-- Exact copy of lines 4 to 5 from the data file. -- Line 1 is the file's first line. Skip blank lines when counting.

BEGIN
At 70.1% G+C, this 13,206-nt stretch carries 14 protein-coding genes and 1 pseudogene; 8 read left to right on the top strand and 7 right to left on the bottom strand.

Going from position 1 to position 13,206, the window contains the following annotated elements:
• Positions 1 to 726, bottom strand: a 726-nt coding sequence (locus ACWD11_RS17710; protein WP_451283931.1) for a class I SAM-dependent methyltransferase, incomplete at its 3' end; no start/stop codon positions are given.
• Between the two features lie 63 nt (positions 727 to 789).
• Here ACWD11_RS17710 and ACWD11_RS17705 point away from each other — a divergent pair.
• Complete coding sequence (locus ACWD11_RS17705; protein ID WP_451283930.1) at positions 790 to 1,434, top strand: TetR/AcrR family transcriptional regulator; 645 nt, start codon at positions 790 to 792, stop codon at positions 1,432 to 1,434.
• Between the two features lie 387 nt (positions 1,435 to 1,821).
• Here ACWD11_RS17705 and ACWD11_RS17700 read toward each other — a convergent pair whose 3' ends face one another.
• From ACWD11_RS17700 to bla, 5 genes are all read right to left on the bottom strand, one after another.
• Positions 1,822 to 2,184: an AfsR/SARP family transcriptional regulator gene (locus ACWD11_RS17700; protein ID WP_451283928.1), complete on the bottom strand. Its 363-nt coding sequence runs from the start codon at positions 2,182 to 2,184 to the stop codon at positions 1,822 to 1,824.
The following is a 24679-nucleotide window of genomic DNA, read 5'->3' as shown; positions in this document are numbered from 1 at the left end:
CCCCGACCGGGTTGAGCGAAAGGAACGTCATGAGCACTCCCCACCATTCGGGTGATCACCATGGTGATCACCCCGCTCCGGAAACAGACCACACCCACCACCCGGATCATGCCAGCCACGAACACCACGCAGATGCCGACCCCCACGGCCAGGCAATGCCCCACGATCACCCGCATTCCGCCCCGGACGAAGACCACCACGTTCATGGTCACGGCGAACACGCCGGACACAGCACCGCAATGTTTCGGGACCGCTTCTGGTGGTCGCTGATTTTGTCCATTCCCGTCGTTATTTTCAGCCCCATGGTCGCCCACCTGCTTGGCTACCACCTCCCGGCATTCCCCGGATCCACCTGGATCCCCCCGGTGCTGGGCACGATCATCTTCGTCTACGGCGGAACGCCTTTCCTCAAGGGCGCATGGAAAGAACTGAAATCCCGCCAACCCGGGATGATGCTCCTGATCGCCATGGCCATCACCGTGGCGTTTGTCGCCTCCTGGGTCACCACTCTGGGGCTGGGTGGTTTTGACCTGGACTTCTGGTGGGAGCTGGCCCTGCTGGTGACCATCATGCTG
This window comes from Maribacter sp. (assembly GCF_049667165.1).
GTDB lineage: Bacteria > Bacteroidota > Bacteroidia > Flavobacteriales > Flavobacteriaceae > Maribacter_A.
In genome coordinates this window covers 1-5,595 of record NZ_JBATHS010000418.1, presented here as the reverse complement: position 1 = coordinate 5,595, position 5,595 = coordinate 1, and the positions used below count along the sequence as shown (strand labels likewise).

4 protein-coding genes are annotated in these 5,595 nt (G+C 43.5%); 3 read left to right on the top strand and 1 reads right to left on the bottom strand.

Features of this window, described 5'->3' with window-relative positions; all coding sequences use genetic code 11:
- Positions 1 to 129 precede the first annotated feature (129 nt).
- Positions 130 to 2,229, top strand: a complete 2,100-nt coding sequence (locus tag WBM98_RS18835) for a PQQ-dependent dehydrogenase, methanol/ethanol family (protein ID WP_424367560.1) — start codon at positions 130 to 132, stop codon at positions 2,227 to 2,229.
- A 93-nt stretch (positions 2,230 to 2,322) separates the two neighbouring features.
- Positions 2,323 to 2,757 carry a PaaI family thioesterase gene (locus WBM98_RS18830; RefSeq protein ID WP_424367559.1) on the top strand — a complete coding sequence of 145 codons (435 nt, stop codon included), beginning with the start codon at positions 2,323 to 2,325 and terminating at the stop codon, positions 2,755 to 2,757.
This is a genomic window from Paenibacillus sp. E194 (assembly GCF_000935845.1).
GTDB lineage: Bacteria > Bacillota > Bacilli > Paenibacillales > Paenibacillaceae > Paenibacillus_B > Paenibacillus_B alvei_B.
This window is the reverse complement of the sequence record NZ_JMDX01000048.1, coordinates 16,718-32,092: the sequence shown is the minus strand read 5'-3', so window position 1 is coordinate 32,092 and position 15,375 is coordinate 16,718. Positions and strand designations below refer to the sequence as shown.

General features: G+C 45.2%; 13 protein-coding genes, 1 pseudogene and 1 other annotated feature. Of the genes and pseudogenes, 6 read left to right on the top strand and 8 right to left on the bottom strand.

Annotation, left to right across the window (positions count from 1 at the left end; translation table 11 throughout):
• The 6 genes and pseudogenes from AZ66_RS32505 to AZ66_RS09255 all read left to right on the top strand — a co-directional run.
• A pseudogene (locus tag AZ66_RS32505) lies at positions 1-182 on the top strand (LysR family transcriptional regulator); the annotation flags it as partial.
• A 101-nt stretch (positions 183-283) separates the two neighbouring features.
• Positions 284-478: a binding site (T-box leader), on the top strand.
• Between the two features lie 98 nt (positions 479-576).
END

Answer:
• Between the two features lie 63 nt (positions 727 to 789).
• Here ACWD11_RS17710 and ACWD11_RS17705 point away from each other — a divergent pair.